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HC declines to interfere with CIC order on Bhushan CD

Press Trust of India  |  New Delhi 

The has declined to interfere with transparency panel CIC's direction to the police to make public the forensic report of a CD, purportedly containing conversation between and politicians and

While declining to interfere with the CIC order, Justice Vibhu Bakhru, said if the information sought related to third parties, their consent would be taken before such disclosure.

The court said that considerable time of over six years had elapsed since the 2011 order of the Central Information Commission (CIC) and since then has filed two closure reports in the FIR lodged by and no further investigation has been started.

"In this view, this court finds no reason to interfere with the operative part of the impugned order directing disclosure of the information as sought for by the respondent (activist)," the said in his judgement disposing of the appeal filed by the police against the CIC order.

Naushad Ahmed Khan, appearing for the police, had argued that merely because the closure reports had been filed before a court, it does not mean that the investigation cannot be recommenced.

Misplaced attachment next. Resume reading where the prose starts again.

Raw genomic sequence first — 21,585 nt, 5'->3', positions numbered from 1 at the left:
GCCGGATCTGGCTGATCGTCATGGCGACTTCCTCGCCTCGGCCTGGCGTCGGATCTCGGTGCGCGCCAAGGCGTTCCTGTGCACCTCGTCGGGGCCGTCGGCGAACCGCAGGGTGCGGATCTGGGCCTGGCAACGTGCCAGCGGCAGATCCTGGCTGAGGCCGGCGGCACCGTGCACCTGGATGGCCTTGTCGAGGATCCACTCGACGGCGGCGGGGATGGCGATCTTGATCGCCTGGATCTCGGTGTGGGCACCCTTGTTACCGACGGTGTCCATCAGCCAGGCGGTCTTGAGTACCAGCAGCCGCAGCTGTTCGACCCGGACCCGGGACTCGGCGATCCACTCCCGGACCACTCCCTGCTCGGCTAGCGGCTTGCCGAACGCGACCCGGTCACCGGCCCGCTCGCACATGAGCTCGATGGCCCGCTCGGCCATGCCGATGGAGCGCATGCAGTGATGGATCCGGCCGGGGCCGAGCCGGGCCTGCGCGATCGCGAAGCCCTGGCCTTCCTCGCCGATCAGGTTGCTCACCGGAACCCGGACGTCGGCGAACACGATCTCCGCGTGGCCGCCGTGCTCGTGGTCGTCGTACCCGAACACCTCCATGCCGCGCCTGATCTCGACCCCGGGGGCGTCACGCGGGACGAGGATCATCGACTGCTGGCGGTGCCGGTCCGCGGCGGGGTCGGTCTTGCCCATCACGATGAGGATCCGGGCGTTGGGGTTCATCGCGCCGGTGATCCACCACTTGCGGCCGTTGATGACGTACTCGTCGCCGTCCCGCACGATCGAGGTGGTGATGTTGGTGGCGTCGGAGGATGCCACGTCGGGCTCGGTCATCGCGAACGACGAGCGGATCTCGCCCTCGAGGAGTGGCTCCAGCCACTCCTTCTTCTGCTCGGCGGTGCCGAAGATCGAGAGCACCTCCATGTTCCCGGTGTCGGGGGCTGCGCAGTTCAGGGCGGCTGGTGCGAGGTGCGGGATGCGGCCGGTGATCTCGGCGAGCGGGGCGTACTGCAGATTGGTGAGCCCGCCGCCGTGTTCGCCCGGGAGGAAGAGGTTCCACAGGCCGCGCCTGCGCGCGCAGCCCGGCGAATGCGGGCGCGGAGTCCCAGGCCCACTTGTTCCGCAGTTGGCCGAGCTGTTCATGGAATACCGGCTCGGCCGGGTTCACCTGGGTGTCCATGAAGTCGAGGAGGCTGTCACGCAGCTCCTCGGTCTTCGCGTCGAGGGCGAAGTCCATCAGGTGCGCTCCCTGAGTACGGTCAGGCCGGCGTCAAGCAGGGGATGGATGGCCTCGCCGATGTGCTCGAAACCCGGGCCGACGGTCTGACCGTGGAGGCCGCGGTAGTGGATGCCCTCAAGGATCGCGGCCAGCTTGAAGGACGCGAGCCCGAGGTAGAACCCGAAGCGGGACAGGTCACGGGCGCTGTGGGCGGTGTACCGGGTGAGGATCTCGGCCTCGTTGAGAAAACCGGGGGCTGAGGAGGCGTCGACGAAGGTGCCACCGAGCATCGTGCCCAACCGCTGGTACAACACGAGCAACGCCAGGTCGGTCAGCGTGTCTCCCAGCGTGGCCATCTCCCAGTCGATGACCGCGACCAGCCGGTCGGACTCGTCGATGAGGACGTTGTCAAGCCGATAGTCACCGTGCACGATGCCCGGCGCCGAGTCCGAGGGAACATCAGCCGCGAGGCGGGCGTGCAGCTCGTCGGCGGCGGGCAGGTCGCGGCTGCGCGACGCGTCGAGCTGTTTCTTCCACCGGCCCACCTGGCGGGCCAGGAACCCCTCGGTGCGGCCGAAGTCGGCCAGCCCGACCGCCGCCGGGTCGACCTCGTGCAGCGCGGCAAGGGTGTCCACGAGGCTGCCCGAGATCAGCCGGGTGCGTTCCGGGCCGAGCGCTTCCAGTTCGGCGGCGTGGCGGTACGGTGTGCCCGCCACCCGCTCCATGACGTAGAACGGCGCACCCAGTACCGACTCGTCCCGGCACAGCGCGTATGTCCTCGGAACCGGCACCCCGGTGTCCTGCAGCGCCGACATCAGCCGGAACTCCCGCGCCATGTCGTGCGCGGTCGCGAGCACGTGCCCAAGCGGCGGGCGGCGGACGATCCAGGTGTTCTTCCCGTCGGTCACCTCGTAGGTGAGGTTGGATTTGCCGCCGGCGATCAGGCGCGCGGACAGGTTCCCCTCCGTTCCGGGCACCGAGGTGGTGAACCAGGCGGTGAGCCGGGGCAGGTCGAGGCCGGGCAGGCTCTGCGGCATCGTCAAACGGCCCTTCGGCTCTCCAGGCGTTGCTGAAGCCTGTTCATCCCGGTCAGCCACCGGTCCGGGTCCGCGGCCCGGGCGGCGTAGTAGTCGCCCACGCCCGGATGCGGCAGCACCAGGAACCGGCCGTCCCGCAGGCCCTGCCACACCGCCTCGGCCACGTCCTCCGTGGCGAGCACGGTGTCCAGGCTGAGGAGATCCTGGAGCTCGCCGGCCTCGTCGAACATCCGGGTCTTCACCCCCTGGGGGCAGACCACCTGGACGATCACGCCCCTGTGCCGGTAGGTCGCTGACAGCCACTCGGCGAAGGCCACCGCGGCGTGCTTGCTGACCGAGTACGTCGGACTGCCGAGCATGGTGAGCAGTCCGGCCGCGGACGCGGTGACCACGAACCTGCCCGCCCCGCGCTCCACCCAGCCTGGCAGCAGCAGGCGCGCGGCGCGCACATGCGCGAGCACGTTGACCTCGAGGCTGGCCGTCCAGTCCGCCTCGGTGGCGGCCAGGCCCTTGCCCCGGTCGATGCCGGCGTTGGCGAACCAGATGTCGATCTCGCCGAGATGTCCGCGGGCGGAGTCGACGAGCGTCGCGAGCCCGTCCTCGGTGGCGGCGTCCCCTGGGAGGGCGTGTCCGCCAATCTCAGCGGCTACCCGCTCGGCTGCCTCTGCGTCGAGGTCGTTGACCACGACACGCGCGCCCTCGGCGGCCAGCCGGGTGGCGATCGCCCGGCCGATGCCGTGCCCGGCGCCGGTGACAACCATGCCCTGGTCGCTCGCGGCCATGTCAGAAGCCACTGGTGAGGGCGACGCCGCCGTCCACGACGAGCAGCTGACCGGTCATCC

He had also said the reports have not been accepted by the trial court and the authorities concerned would always have the right to further investigate the matter and, thus the information as sought for by the respondent could not be provided.

Rejecting the contention, the court said, "there is no material to indicate that disclosure of such information sought would impede any such investigation".

It also said the information which is the subject matter of an investigation can be disclosed as long as the disclosure does not impede the probe.

In the CD conversation, is allegedly telling Yadav and Singh that his son can "manage a judge".

After the CD came out, the had termed it as fake and fabricated and had denied having any conversation with the two politicians. He had also lodged an FIR.

The police sent the CD for forensic analysis and later claimed that it was genuine, without making public the report.

Thereafter, the CD was sent for forensic analysis to a lab in Chandigarh which had allegedly termed it as doctored.

An activist, Subhash Chandra Agarwal, had thereafter moved the CIC seeking directions to the Prime Minister's Office, and the forensic lab in Chandigarh to make public the forensic reports on the CD.

The CIC on November 14, 2011 had directed the police to make the forensic report public.

The High Court, which did not interfere with the CIC decision to make public the information sought, however put a caveat and said, "Further, if the third party(ies) do not consent for disclosure of such information, the Central Public Information Officer would have to take a decision whether the disclosure of such information is required in the larger public interest.

(This story has not been edited by Business Standard staff and is auto-generated from a syndicated feed.)

First Published: Wed, January 17 2018. 21:20 IST
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